The New Republic: “With ping-ponging, the chambers send legislation back and forth to …

Read More about ping pong

press gaggle

A “press gaggle” is an informal briefing by the White House press secretary that, unlike a backgrounder, is on the record. However, video recording is not allowed.

It can occur anywhere, such as on Air Force One, but it …

Read More about press gaggle

barnstormer

A barnstormer travels around the country or state making political appearances during a political campaign. The phrase was first used when pilots would travel around the country to entertain with their flying skills.

The appearances are typically set up by …

Read More about barnstormer

six-year itch

The “six-year itch” is the election held in the sixth year of a president’s tenure in which the party holding the White House historically loses a substantial number of House and Senate seats.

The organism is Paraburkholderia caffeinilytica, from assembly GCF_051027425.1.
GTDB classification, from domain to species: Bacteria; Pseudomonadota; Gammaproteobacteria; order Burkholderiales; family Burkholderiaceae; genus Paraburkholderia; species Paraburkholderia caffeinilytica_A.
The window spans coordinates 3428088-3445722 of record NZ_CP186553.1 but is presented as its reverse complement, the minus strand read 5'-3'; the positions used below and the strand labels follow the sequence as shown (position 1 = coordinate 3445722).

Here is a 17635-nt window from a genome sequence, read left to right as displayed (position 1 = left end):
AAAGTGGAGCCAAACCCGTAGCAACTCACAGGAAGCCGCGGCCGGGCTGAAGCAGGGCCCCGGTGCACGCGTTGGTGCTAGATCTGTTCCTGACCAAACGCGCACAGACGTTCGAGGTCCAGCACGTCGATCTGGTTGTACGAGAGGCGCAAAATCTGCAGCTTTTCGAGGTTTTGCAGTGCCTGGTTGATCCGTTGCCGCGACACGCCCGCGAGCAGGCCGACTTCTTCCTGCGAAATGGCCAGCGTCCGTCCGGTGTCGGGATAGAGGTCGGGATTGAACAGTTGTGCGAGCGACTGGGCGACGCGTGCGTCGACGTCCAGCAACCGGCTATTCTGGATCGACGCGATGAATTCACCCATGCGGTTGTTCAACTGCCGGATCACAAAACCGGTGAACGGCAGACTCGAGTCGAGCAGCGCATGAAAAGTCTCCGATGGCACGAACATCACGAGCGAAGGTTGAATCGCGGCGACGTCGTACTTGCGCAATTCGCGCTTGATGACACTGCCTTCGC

The Atlantic: “For decades political analysts …

Read More about six-year itch

DINO

Democrats In Name Only (DINO) is a disparaging term that refers to a Democratic candidate whose political views are seen as insufficiently conforming to the party line.…

Read More about DINO

stalking horse

A “stalking horse” is a candidate put forward in an election to conceal an anonymous person’s potential candidacy. If the idea of the campaign proves viable, the anonymous person can then declare their interest and run with little risk of …

Read More about stalking horse

Dorothy Dixer

A “Dorothy Dixer” is a planted or pre-arranged question asked of a government minister by a backbencher of his or her own political party during Parliamentary Question Time.

The term refers to American advice columnist Dorothy Dix’s reputed practice of …

Read More about Dorothy Dixer

Senate hold

A Senate hold is how a senator informally signals his objection to a bill or nomination.

Most congressional actions clear parliamentary hurdles by “unanimous consent” of the Senate, so a senator who intends to object to such procedures can, effectively, …

Read More about Senate hold

bundlers

Political fundraisers who can collect contributions from their networks of friends, family members and business associates and then deliver the checks to the candidate in one big “bundle.” Campaigns often recognize these bundlers with honorary titles.

Bundling has always existed …

Read More about bundlers

leak